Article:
My new position demands more time from me, so I will be mainly focusing in my role at grunt going forward. I’m very committed to grunt and its future.

I share the sentiment! I have volunteered at grunt for a few years now. And I think it’s the people and all the communities that support grunt that make me excited to partake in all the great projects or opportunities that Dan Pon, grunt’s Archives Manager, shares with me. I always feel so welcomed and that I have a space where I can express what I think.

grunt is certainly a special place! I truly believe in this. Recently there was an Indigenous queer-only  symposium grunt held. grunt has been the first gallery to have ever done this in Vancouver.

Are you interested in continuing hosting such events? 

Absolutely! Together Apart, Queer Indigeneities was created by Whess Harman in conjunction with artist Kali Spitzer. All the credit goes to them for their curatorial vision. Programming such as these makes me think: How do we as an institution give space for groups or perspectives that will resist what institutions do? How do we bring people in and allow space to grow organically? grunt has always
been engaged in queer communities, in Indigenous communities, and queer Indigenous communities. It is our intention to do more.

Whess and I were discussing ways to provide spaces for Indigenous  curators nd how we could create crossovers  as well. We want productive exchange and not be reductive to those we want to represent, such as ‘you are x so we want you to program x.’ We don’t want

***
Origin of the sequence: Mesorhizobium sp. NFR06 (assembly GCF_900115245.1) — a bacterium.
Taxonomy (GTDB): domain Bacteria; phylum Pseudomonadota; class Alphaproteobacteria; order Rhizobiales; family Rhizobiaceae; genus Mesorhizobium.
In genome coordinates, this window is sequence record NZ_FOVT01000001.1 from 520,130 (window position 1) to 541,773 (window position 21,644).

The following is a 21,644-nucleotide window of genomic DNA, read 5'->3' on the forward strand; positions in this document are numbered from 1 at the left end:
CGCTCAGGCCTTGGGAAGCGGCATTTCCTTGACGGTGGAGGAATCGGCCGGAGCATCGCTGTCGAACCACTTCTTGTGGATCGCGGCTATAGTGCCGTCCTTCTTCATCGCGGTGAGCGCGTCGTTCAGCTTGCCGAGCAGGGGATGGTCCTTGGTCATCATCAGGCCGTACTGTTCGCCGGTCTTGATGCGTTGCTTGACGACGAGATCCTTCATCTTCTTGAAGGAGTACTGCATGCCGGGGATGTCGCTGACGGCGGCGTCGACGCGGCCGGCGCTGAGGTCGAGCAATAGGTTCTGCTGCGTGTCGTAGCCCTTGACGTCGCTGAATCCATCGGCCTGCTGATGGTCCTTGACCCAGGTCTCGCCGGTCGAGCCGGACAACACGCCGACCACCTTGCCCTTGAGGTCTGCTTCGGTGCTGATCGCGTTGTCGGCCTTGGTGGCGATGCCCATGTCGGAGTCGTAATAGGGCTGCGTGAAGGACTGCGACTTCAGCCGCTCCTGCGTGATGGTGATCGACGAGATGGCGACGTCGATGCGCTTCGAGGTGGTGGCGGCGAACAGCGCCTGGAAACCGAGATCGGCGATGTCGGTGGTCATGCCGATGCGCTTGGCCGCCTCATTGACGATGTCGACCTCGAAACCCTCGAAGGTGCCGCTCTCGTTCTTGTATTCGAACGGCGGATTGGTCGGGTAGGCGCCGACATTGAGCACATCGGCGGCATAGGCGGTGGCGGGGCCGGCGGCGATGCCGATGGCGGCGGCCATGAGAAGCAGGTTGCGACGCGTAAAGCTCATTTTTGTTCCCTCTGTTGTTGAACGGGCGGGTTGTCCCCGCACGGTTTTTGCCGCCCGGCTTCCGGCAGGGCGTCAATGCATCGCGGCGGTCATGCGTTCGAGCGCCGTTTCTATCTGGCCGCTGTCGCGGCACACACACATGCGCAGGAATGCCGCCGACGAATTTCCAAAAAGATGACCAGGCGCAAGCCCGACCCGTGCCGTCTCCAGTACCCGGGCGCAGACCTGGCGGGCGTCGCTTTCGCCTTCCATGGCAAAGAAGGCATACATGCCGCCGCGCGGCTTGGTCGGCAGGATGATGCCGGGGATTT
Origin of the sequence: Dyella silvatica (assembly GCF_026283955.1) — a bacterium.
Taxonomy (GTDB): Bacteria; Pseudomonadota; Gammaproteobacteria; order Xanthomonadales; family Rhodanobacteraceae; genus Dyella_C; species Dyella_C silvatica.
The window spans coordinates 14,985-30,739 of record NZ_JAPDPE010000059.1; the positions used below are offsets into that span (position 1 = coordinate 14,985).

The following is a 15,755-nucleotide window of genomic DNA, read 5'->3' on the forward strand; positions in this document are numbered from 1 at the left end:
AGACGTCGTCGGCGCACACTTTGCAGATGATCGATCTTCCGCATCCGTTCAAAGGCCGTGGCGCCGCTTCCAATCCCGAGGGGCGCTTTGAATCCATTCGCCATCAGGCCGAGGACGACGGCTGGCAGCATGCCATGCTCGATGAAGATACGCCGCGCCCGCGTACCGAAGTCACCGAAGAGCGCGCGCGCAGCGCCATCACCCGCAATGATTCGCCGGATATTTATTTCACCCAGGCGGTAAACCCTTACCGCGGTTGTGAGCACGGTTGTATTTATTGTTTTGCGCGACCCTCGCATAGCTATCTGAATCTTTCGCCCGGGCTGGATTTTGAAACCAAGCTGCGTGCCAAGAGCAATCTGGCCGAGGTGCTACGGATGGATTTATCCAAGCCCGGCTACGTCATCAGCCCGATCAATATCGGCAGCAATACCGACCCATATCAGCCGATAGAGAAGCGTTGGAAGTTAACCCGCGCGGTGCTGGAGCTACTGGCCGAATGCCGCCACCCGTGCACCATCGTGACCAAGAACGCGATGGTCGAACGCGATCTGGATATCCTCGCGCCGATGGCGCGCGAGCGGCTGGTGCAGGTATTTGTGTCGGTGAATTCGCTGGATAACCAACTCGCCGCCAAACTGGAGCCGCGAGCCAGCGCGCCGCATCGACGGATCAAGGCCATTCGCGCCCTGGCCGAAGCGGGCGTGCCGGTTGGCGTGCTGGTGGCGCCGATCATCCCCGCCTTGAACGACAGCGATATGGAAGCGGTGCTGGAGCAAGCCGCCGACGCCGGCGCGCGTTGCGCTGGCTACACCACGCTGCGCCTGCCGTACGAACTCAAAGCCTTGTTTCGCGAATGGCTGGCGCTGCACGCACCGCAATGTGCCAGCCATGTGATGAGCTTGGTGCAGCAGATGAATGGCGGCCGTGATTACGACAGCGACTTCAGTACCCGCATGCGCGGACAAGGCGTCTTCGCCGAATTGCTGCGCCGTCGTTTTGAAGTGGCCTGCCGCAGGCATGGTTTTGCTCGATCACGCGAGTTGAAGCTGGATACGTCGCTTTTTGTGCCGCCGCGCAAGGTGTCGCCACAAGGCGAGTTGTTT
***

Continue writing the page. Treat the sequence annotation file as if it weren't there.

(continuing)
it to be linear from point A to point B.

I am wondering if you have considered in creating programming that not only provides ‘safe spaces,’ but also allows people to take what they have learned to the spaces outside that are not necessarily as welcoming. I sometimes feel some programming can make me feel empowered, but how do I actually use what I learned outside in the world?

I think for grunt, and for my own philosophy, there is a question of change: what are we actually doing? More than just creating exhibitions or cultural products, we’re also investing in each other’s capacity to keep making work and to creating productive spaces for healthy art communities. How do we create capacity in a community to keep creating change? So it’s not just what you say — or what shows you put on — but how you are in collaboration, what relationships you hold and maintain, and how you invest in one another in the long term. Ideally the artists, curators and staff that come through grunt increase their capacity to do great work — at grunt and beyond. I don’t often see other leaders in the world that look like me. I want to know that there other queer BIPOC people in leadership positions, that’s important to me.